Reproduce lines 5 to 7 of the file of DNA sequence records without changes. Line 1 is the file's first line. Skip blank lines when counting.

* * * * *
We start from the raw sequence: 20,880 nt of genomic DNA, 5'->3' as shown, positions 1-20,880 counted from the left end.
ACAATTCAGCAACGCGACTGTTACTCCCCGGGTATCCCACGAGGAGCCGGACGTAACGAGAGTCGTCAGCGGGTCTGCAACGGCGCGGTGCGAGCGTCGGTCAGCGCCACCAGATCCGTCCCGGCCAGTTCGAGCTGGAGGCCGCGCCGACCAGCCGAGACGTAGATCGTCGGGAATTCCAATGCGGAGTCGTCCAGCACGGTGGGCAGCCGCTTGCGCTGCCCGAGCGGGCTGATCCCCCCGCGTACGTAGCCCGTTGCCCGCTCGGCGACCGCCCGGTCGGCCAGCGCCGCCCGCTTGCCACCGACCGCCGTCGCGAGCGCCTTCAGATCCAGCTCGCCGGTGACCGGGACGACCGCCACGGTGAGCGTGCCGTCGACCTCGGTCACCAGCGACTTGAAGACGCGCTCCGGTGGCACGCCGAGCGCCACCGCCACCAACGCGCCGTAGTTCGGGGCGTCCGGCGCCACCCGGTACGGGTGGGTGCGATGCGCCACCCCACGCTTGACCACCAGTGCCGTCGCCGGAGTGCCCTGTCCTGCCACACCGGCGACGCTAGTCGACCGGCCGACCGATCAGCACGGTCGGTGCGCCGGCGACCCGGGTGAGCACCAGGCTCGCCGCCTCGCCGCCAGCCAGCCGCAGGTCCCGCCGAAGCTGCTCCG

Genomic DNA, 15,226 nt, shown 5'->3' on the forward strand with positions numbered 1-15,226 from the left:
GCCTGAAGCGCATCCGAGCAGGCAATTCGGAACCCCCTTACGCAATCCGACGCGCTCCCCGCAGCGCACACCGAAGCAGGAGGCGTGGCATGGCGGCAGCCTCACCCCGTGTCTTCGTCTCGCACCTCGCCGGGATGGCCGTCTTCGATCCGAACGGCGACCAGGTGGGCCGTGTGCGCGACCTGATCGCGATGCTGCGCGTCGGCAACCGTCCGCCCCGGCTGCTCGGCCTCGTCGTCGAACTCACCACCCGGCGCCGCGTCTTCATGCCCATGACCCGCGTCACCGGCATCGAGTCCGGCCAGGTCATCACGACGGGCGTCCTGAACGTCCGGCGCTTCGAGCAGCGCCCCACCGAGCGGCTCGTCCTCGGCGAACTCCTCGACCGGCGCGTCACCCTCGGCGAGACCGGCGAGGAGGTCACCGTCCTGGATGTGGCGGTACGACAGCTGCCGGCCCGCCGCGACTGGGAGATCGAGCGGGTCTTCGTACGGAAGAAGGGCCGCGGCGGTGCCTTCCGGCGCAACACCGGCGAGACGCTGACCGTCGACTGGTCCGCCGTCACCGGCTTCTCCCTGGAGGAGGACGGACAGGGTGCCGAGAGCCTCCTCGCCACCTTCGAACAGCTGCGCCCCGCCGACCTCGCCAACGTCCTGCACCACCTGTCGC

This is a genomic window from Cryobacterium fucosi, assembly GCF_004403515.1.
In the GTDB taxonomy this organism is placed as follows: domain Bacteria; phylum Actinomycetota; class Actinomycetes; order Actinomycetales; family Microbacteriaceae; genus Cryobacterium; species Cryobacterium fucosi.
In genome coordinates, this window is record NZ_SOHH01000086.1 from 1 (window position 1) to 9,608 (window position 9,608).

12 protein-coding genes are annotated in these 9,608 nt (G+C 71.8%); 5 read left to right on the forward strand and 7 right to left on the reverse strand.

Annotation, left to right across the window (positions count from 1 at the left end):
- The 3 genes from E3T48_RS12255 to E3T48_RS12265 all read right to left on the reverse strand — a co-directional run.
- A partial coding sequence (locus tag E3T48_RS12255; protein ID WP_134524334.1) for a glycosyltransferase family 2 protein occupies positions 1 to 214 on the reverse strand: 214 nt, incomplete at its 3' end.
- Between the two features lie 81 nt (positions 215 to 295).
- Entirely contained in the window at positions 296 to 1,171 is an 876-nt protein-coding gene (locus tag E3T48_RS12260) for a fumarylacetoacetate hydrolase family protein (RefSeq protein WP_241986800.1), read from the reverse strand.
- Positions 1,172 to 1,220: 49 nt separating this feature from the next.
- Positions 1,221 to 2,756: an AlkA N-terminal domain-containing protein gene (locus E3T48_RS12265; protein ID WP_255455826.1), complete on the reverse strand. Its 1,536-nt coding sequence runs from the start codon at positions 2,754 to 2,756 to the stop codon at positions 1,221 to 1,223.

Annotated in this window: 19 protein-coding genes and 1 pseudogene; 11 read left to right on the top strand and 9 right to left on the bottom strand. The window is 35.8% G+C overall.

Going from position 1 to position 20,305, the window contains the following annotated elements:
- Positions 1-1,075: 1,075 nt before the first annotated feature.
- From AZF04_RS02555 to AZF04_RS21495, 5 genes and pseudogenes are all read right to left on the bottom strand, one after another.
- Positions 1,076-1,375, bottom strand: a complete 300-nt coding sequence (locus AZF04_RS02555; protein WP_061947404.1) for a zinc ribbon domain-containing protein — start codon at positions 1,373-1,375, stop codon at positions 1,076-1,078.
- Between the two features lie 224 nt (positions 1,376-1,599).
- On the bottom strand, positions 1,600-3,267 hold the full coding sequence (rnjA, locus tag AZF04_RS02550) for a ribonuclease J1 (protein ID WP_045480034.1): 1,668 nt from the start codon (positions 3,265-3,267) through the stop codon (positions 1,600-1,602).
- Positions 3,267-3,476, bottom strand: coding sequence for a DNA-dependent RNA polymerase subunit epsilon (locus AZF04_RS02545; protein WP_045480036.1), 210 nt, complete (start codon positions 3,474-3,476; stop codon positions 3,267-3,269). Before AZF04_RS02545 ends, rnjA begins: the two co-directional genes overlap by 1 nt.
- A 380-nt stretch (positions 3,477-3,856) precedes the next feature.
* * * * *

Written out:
This is a genomic window from Cryobacterium fucosi, assembly GCF_004403515.1.
In the GTDB taxonomy this organism is placed as follows: domain Bacteria; phylum Actinomycetota; class Actinomycetes; order Actinomycetales; family Microbacteriaceae; genus Cryobacterium; species Cryobacterium fucosi.
In genome coordinates, this window is record NZ_SOHH01000086.1 from 1 (window position 1) to 9,608 (window position 9,608).